By Collin Breaux | Email: cbreaux@picketfencemedia.com | Twitter: @collin_breaux

Correction: A previous version of this story incorrectly reported a gallon/container size. The correct size is 96 gallons, not 56 gallons.

Solid handling service fees will likely increase in San Juan Capistrano due to state environmental regulations.

Beginning on July 1, various residential curbside and commercial rates will go up. For instance, residential rates for a 32-gallon container or volume size could go up to $21 from the current rate of $19.16. A 64-gallon rate could go up to $22 from $20.21 and 96-gallon rate could go up to $24 from $22.45.

The commercial rate increases will be higher. The proposed increase for two cubic yards of trash will be $99.90, up from $72.75; three cubic yards will be $152.07, up from $111.25; and four cubic yards will be $199.80, up from $145.51.

Information about the increases came to light when the San Juan Capistrano City Council discussed and approved an amended agreement with CR&R Inc. for waste handling services during a council meeting on Feb. 4. The agreement was amended and restated to comply with California Senate Bill 1383, which addresses organic waste and other environmental concerns. Gov. Jerry Brown had approved the legislation, which penalizes non-compliance, in September 2016.

“At the end of the day, given the state mandates which I don’t personally agree with, I’m actually rather impressed that our rates are going to be as low as they are,” City Councilmember Derek Reeve said. “There was a time where it really looked like it would be significantly higher, but because of the work of our staff and consultant and the negotiations we had with CR&R and others, we got them as low as they could possibly be, given the mandates of the state.”

Mayor Troy Bourne said the amended agreement with CR&R will impact every home in the city.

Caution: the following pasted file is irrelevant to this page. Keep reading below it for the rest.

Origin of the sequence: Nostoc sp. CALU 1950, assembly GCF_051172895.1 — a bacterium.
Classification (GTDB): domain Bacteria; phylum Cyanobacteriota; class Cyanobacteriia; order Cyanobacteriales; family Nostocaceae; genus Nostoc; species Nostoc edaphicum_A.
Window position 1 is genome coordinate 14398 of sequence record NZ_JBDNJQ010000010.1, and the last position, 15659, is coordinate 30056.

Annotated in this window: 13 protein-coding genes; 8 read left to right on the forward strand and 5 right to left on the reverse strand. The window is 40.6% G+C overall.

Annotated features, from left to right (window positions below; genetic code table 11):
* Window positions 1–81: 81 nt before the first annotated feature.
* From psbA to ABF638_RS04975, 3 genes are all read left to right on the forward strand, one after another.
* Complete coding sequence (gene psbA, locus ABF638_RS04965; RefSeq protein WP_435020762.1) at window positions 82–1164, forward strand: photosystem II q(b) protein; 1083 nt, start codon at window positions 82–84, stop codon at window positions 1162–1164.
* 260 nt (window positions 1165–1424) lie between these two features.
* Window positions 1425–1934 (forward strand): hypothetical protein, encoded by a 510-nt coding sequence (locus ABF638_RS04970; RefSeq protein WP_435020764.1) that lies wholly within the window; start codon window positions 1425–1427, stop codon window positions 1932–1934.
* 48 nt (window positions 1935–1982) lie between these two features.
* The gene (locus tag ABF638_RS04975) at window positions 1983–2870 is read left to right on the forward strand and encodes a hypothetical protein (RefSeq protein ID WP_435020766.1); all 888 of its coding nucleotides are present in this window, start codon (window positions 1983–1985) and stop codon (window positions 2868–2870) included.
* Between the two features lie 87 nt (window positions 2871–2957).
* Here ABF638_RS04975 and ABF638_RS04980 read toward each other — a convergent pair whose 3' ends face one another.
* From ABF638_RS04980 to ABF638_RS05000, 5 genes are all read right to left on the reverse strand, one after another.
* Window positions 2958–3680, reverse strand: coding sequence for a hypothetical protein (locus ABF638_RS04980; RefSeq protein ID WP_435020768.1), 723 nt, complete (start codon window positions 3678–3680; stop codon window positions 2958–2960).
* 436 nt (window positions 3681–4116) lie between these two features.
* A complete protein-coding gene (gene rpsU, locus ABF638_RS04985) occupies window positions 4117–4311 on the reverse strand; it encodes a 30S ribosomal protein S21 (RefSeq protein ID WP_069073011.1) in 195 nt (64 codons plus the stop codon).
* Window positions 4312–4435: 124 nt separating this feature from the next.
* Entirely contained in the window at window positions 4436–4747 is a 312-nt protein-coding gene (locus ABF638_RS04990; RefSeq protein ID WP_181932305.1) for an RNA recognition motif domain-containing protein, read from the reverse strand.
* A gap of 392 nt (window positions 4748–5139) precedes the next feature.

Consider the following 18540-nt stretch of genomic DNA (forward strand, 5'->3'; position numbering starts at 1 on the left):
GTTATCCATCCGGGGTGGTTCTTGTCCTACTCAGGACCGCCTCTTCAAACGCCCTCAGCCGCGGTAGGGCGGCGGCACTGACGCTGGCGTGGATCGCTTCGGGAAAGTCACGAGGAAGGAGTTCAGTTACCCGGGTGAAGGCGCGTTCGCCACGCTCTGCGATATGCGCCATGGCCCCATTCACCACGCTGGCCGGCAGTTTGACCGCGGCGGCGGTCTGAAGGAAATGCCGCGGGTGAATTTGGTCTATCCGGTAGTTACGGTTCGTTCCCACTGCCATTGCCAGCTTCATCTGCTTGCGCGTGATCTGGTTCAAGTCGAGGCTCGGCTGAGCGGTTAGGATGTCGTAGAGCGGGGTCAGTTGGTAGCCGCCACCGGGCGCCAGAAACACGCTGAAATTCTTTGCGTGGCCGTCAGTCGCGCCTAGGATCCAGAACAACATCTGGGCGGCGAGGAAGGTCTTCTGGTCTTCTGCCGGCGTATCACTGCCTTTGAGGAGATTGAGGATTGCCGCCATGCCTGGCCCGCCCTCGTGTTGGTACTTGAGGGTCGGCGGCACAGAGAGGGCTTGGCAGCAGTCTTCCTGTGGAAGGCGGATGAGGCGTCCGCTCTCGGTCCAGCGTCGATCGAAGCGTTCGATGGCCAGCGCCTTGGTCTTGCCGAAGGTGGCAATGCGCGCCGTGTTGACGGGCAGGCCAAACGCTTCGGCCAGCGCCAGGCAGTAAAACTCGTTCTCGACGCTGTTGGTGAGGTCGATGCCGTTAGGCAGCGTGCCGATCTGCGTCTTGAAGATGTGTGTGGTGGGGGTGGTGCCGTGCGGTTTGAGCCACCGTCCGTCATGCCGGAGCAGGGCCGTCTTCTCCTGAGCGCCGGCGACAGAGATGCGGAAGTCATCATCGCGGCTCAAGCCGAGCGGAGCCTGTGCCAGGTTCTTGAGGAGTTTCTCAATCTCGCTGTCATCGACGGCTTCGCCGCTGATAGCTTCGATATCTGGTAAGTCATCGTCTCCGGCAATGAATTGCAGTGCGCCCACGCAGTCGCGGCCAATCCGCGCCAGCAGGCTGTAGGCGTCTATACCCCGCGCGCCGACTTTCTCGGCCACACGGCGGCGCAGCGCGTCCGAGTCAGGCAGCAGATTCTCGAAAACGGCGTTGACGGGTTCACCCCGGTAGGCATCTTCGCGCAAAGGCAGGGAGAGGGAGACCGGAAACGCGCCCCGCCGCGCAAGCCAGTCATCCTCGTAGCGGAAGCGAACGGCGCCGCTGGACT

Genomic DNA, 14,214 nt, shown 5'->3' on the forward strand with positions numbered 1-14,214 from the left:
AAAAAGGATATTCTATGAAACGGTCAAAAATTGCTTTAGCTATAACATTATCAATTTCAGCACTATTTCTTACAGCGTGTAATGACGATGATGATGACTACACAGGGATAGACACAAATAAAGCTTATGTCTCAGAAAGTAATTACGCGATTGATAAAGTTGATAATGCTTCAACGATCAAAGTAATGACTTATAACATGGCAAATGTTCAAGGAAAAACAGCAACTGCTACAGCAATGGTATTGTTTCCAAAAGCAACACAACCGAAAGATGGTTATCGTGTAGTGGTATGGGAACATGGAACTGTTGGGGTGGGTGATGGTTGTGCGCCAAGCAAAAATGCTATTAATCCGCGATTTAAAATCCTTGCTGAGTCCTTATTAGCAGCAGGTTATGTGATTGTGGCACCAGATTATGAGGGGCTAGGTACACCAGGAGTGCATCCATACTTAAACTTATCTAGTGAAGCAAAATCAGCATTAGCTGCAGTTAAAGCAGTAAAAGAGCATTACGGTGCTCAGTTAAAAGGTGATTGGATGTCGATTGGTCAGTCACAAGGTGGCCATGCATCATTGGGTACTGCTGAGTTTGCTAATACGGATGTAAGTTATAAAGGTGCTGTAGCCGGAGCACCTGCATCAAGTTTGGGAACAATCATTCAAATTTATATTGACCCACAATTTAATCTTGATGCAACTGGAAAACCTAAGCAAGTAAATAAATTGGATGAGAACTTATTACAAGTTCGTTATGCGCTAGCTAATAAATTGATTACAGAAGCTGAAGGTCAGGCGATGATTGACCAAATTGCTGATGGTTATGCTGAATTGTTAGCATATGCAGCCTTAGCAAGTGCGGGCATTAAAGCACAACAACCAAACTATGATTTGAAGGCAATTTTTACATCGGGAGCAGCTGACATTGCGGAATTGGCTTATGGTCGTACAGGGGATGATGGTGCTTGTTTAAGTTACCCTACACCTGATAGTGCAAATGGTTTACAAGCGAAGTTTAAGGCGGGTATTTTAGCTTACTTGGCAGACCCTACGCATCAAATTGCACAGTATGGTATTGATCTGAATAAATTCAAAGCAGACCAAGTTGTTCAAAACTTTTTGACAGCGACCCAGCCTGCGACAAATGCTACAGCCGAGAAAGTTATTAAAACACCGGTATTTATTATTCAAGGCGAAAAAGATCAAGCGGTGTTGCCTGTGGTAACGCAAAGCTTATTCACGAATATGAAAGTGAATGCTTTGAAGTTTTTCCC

“These cost increases are largely outside of our control,” Bourne said. “We live in the state of California. We can agree or disagree with what people are doing in Sacramento, but these laws are designed to protect the environment, maybe well-intentioned or whatever you want to say, but they definitely add costs to the processes that other regions or states are not dealing with because of our efforts to make some of these changes.”

The new rates will be effective July 1. Outreach, educational efforts, and public workshops will be held before then to inform people about details regarding organic waste handling and related matters.

During the council meeting, the city council also approved a ridgeline buffer exception request for property at 26951 Berkshire Lane due to the property owner doing unauthorized grading work to construct retaining walls to accommodate a playground structure. Bourne, Reeve, and Mayor Pro Tem John Taylor voted for the exception request, while Councilmembers Brian Maryott and Sergio Farias voted no.

Residents Matt Gaffney and Steve Behmerwohld spoke against the ridgeline buffer exception request. The property owner is required to go back through required city processes, pay required fees, and have property work reviewed by city staff to ensure compliance.

In other council meeting news, city officials also approved the parade permit and temporary street closures for the 62nd annual Swallows Day Parade on March 21 and said a contract bid for construction of the Putuidem Cultural Village at the Northwest Open Space is expected in April, with construction beginning in May.

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